Teaming Up to Serve Our Communities at the 11th Annual Day of Service

November 14, 2019 4:08 pm

Teaming Up to Serve Our Communities at the 11th Annual Day of Service

Volunteering is part of our culture, but our annual Day of Service is one of the ways we demonstrate our commitment to our communities, get to know each other and have some fun. It’s the signature event of our employee volunteer program called Vertex Volunteers. This year marks the 11th year that Vertex colleagues across the company and all over the world have been stepping away from their desks to spend time in their communities – from science projects in local schools to building bed frames for children and distributing care packages to Marine Corps graduates. Our 2019 Day of Service spanned 14 countries with more than 1,200 employees contributing 4,400 volunteer hours to 79 organizations. What an incredible accomplishment by Vertexians!

 

I heard from our teams around the globe about the positive impacts of the day. For example, a team of volunteers in London volunteered at an day center, which is committed to improving the lives of older people by providing them with the opportunity to socialize and offering practical assistance. Jeremy Wilson, a financial planning and analysis manager based in the UK, UK Teamdescribed it as a “fantastic opportunity to spend time with some of the more vulnerable members of our community who just wanted some company, a friend to talk to or someone to listen.” They enjoyed themselves so much they were invited back for the Christmas party. Our team in São Paolo volunteered with a homeless center; they cooked and served lunch, participated in recreational activities and distributed hygiene kits. Sao PaoloThey appreciated having the time to spend in their community. Another inspiring story I heard was from Jenna Braun who works on the patient advocacy team and is based in Boston. She volunteered at a STEM fair at Curtis Guild Elementary School in East Boston and two students made a big impact on her — one was a child who had just arrived from another country and had never been in a school before and one was a child living with autism. She was amazed by how she could connect with both of these children through the power of creation and without any verbal communication.

Curtis Elementary

 

Reshma Kewalramani Chief Medical Officer

“The thing that I like most about what we’re doing is that it’s not about money and it’s not about giving away things — it’s about us giving our time and there is nothing more precious than giving our time.”

--Reshma Kewalramani

You might wonder how we pull this off, and how we manage to make it bigger, better and more impactful every year. Well first, it’s important to us as a company and a community, so we make it a priority. The success of our Day of Service every year is directly attributable to the incredible amount of planning, collaboration and teamwork that happens behind the scenes, usually starting 10-12 months in advance. Here are some of the key aspects that we think about each year, and what we’re already thinking about for 2020.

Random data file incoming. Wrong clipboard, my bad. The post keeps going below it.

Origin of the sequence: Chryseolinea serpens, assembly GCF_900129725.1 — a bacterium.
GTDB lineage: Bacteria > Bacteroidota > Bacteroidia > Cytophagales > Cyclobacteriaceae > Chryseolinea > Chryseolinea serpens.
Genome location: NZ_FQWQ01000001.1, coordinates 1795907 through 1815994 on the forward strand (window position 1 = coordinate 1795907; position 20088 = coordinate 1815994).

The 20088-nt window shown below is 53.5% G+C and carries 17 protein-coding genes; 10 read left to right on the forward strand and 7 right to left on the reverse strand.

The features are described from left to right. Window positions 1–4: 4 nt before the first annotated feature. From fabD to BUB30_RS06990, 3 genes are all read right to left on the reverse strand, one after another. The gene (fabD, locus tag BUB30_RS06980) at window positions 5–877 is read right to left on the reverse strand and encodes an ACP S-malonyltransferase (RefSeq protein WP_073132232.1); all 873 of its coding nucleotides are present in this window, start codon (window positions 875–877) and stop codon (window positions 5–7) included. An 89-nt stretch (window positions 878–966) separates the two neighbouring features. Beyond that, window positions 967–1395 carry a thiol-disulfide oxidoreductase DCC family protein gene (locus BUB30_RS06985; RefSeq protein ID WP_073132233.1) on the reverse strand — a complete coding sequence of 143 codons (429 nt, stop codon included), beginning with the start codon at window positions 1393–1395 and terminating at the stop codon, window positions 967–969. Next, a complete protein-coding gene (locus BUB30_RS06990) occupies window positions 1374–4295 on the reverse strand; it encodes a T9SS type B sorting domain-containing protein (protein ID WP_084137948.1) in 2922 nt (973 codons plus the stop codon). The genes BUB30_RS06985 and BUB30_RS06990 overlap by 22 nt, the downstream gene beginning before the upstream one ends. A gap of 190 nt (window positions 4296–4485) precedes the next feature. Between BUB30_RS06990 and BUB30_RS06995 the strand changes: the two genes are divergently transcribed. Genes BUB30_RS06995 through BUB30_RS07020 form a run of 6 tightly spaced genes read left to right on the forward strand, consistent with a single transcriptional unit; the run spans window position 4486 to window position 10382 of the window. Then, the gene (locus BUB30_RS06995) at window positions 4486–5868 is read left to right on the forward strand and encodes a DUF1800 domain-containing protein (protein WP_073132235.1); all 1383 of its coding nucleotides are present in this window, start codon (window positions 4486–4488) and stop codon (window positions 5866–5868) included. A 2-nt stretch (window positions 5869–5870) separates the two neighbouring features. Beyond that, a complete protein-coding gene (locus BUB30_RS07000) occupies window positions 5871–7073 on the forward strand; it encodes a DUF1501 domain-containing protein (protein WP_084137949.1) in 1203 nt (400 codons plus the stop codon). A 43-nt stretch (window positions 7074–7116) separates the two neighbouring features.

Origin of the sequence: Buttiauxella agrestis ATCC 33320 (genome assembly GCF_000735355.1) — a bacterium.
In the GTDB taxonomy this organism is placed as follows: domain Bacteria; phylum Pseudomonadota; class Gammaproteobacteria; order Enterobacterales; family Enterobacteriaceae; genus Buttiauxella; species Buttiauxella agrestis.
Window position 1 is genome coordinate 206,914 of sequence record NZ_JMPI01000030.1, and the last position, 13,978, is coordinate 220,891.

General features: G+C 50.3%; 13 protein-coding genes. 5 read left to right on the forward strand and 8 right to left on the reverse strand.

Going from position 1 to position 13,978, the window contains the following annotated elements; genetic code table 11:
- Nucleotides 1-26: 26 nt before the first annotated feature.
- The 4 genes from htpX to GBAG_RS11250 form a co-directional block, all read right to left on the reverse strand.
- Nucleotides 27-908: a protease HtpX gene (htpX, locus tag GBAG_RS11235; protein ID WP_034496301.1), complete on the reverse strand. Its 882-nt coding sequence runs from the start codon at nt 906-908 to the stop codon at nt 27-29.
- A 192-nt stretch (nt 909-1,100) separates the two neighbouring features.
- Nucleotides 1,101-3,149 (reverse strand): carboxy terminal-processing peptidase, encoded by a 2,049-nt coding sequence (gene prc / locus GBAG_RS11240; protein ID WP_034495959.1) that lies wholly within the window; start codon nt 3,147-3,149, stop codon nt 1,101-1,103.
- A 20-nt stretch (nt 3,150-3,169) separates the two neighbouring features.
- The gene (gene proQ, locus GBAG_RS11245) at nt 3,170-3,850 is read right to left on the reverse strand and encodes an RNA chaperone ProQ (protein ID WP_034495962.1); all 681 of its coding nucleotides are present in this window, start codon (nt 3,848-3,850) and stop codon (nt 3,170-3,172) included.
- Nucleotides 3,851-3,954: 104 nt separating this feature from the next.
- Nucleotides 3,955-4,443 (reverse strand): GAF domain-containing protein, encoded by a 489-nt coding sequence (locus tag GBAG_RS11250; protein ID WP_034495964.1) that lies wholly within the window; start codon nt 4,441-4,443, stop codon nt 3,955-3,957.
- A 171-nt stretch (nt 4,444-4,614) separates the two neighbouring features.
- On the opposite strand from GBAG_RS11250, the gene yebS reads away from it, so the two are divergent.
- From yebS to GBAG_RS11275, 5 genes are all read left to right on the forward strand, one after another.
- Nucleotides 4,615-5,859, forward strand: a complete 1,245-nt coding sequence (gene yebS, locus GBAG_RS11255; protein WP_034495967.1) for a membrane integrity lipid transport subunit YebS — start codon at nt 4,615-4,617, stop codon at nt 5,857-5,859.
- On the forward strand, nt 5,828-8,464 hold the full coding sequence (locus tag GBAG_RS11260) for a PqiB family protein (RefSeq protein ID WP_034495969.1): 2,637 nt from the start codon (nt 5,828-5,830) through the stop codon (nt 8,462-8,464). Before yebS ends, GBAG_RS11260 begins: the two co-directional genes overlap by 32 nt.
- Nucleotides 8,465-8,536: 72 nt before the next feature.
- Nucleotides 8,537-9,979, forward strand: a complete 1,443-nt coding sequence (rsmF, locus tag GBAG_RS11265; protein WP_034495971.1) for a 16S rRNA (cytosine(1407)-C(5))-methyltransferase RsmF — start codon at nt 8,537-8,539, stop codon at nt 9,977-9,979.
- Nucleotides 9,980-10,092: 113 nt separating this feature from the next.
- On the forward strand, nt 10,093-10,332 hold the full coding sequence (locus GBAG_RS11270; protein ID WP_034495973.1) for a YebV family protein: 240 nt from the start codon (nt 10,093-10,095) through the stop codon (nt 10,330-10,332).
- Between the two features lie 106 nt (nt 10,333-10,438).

1. Pick a date. You might think this is the easy part, but many things that appear easy on the surface are not actually that easy! Globally, we are contending with various school calendars, the weather and the schedules of nearly 2,500 people. Early fall tends to work well for us because school is in session (we do a lot of work with local schools) and the weather isn’t usually too cold for outdoor projects.
     
  2. Set a (realistic) goal. Setting a goal gives us something tangible to work towards and helps with motivation and excitement as the planning gets underway. This year we set a goal for ourselves of 4,000 volunteer hours and we exceeded it. In fact, 46% of eligible employees participated, exceeding the 33% average corporate volunteer participation rate.
     
  3. Listen to feedback. All our volunteers receive a survey to provide feedback. We ask questions about the specific project as well as questions about impact, connection to the community and the opportunity to meet new colleagues and learn new skills. We review the results overall, but we also review the results by project. This helps us to plan projects for the next year.
     
  4. Make it easy to sign up. We revamped our registration system two years ago and now we have a portal where volunteers can sign up for a project online or add their name to a wait list. There’s still room for improvement on the back end, but it’s easy for the volunteers which is more important than the back-end tracking and reports.
     
  5. Plan for day-of logistics. There are t-shirts to distribute ahead of time. There are signs for each project. There are donuts in the cafeteria in the morning. There are questions about transportation. We plan for all of that. We also rely on internal champions (Team Leads) to lead the individual projects and we prep them with a lot of information in advance, so they feel prepared.
     
  6. Keep the impact going. The Vertex Foundation provides employees who volunteer with $200 (or local equivalent) in “Donation for Doers” rewards. This keeps our momentum going and empowers employees to designate nonprofits to receive the donations.

Our annual Day of Service is not just another day. As Reshma Kewalraman, our Chief Medical Officer and incoming CEO, put it as she kicked off a project with City Year Boston, “The thing that I like most about what we’re doing is that it’s not about money and it’s not about giving away things — it’s about us giving our time and there is nothing more precious than giving our time.”

 

Reshma KBoston Team - City Year